Non–IgE-mediated reactions predominantly cause GI disturbance, although localized skin manifestations can occur. The clinical features often include diarrhea or a blotchy, erythematous rash in places in direct contact with the allergen, such as the mouth or diaper area. These reactions are usually more insidious in onset, with hours to days being the norm, and can vary significantly in severity. Celiac disease and infantile milk protein colitis are well-known examples.
Food intolerances are abnormal reactions to food components that do not involve the immune system. Mechanisms may include altered metabolism of food components, such as specific sugars in lactose intolerance, or food-induced destabilization of mast cells and histamine release. A large percentage of intolerances can also be idiopathic. Although this form of food sensitivity may cause significant discomfort, it is generally considered benign.
Determining whether a child's symptoms are related to food ingestion and categorizing the type of reaction can be difficult. This is because of symptom overlap among the different reactions, combined reactions, and other variables (eg, illnesses) that may produce symptoms in coincidence with food intake. Although an elimination diet can help isolate the offending food, this may not be advisable for a child with a potential IgE-mediated food reaction. Allergy testing is helpful in determining whether presenting symptoms and history are linked biochemically to foods and the nature of the reaction. Some testing can be performed by general practitioners, such as blood tests for food-specific IgE antibodies. Alternatively, or additionally, an evaluation by an allergist can be prescribed.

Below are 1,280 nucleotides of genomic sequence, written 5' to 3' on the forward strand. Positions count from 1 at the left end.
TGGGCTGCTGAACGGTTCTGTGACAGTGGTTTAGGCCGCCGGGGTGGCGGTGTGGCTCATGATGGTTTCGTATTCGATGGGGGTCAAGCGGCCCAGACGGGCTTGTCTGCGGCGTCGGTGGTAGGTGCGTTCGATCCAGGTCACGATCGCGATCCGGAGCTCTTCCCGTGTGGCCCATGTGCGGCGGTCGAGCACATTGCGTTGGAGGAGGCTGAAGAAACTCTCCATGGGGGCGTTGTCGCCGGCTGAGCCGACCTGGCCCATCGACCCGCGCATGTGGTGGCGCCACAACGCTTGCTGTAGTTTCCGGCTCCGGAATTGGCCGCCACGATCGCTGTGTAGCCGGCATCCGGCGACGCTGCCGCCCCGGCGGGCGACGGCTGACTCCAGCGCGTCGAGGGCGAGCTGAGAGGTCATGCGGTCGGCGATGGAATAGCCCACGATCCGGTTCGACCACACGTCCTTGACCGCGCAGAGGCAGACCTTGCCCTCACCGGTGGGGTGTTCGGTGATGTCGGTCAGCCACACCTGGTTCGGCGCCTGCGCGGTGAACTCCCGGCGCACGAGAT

Current recommendations for vaccination of egg-allergic patients. Conventional wisdom and lack of scientific data have resulted in vaccination deferral for many infants and children, even those deemed at high risk for severe disease and complications from influenza. Although the feasibility and safety of vaccinating egg-allergic children with influenza vaccine has been studied, no guidelines have been established.6,7 Some studies suggest a role for skin prick and intradermal testing with influenza vaccine in egg-allergic persons and administration of the vaccine in a 2-dose or graded-dose protocol, even if the results of testing are positive. In addition, in children who had egg protein anaphylaxis after skin testing, influenza vaccine has been administered safely after appropriate desensitization. However, the AAP recommends that such egg-allergic children not be vaccinated because of their risk of reactions, the need for annual vaccination, and the availability of chemoprophylaxis and treatment against influenza infections.8 Localized manifestations or less severe (non–IgE-mediated) reactions to egg, such as this childÕs diaper rash, are not considered contraindications to influenza vaccines, and children with these reactions do not warrant vaccine skin testing before vaccination.